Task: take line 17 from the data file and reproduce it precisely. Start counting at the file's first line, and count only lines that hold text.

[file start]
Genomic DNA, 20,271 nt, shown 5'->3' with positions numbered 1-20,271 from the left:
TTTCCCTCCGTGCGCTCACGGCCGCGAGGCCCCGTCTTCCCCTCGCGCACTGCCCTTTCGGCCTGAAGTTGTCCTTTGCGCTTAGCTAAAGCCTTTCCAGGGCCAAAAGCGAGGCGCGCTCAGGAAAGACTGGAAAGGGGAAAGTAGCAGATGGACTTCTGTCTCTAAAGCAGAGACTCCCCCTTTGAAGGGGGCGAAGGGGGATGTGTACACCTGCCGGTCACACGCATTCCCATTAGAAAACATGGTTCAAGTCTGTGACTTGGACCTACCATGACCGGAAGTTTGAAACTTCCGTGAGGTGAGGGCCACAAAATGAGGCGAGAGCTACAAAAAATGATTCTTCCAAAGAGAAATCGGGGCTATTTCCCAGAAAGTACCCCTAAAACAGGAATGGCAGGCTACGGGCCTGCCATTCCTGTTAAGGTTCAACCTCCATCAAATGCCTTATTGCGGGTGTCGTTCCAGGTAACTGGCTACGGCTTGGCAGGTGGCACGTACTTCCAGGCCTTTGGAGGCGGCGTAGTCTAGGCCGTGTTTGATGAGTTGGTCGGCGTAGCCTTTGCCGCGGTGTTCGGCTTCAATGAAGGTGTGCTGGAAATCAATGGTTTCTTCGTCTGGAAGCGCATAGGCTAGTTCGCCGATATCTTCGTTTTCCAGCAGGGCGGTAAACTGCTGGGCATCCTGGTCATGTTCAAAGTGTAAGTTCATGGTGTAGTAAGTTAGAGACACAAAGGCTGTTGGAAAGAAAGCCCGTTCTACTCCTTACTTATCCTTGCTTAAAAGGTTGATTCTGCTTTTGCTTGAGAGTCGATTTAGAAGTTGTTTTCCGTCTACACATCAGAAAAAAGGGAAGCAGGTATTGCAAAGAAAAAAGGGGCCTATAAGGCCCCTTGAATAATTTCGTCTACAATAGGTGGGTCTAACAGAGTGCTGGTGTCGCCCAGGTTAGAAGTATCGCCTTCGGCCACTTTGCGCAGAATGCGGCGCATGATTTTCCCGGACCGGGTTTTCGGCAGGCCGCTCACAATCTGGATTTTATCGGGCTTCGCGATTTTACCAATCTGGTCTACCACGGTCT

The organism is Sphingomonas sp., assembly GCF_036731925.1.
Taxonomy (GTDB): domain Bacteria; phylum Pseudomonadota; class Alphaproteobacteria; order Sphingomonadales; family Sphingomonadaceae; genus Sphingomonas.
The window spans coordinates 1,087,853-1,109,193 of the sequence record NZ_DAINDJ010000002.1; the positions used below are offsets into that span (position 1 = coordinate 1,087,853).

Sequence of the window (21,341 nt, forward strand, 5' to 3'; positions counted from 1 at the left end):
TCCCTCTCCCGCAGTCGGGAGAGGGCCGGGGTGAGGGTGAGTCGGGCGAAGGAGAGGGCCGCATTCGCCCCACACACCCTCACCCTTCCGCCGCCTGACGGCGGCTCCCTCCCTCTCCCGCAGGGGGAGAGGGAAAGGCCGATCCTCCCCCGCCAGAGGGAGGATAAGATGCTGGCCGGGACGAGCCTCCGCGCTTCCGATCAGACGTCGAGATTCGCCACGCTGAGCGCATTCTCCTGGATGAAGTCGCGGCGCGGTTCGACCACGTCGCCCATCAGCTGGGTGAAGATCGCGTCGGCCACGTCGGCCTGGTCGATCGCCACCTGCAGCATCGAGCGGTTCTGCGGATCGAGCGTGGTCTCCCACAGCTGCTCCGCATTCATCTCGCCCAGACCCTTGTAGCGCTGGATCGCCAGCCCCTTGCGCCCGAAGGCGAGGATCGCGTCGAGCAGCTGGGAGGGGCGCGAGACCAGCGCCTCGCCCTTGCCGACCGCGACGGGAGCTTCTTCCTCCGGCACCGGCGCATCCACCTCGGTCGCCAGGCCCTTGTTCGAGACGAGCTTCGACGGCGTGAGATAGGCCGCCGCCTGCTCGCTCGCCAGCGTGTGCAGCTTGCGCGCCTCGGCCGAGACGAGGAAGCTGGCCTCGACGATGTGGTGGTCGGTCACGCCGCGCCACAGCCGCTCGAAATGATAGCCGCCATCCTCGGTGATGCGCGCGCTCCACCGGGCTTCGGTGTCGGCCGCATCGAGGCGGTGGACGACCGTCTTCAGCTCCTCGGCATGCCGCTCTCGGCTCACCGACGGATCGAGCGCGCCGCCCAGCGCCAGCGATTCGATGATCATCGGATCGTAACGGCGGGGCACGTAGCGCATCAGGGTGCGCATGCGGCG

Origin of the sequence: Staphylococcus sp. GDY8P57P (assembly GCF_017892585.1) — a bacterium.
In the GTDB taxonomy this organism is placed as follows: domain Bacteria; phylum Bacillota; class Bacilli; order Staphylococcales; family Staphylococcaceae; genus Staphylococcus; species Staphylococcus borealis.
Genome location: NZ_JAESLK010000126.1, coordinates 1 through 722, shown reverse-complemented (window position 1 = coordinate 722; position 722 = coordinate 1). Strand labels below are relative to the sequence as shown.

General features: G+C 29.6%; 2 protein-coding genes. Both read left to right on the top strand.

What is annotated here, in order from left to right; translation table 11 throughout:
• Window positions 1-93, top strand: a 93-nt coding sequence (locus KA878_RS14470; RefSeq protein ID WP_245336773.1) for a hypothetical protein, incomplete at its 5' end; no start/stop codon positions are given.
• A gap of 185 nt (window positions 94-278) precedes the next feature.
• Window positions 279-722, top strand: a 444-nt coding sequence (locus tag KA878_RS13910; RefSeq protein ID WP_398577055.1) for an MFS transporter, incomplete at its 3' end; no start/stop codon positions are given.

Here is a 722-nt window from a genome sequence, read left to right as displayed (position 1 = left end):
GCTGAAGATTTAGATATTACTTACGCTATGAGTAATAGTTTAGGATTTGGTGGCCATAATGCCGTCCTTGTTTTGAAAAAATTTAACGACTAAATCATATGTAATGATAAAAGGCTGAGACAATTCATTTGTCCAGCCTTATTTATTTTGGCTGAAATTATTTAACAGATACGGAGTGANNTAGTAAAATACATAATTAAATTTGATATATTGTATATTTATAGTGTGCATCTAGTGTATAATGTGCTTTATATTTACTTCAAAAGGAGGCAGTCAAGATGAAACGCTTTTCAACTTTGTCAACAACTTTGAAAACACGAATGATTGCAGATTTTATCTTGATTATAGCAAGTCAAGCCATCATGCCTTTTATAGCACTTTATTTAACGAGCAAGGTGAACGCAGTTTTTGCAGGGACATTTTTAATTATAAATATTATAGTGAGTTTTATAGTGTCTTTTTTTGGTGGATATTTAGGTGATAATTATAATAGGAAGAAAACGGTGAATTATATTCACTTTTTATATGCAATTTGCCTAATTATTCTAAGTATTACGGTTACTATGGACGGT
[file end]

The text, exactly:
GCTGAAGATTTAGATATTACTTACGCTATGAGTAATAGTTTAGGATTTGGTGGCCATAATGCCGTCCTTGTTTTGAAAAAATTTAACGACTAAATCATATGTAATGATAAAAGGCTGAGACAATTCATTTGTCCAGCCTTATTTATTTTGGCTGAAATTATTTAACAGATACGGAGTGANNTAGTAAAATACATAATTAAATTTGATATATTGTATATTTATAGTGTGCATCTAGTGTATAATGTGCTTTATATTTACTTCAAAAGGAGGCAGTCAAGATGAAACGCTTTTCAACTTTGTCAACAACTTTGAAAACACGAATGATTGCAGATTTTATCTTGATTATAGCAAGTCAAGCCATCATGCCTTTTATAGCACTTTATTTAACGAGCAAGGTGAACGCAGTTTTTGCAGGGACATTTTTAATTATAAATATTATAGTGAGTTTTATAGTGTCTTTTTTTGGTGGATATTTAGGTGATAATTATAATAGGAAGAAAACGGTGAATTATATTCACTTTTTATATGCAATTTGCCTAATTATTCTAAGTATTACGGTTACTATGGACGGT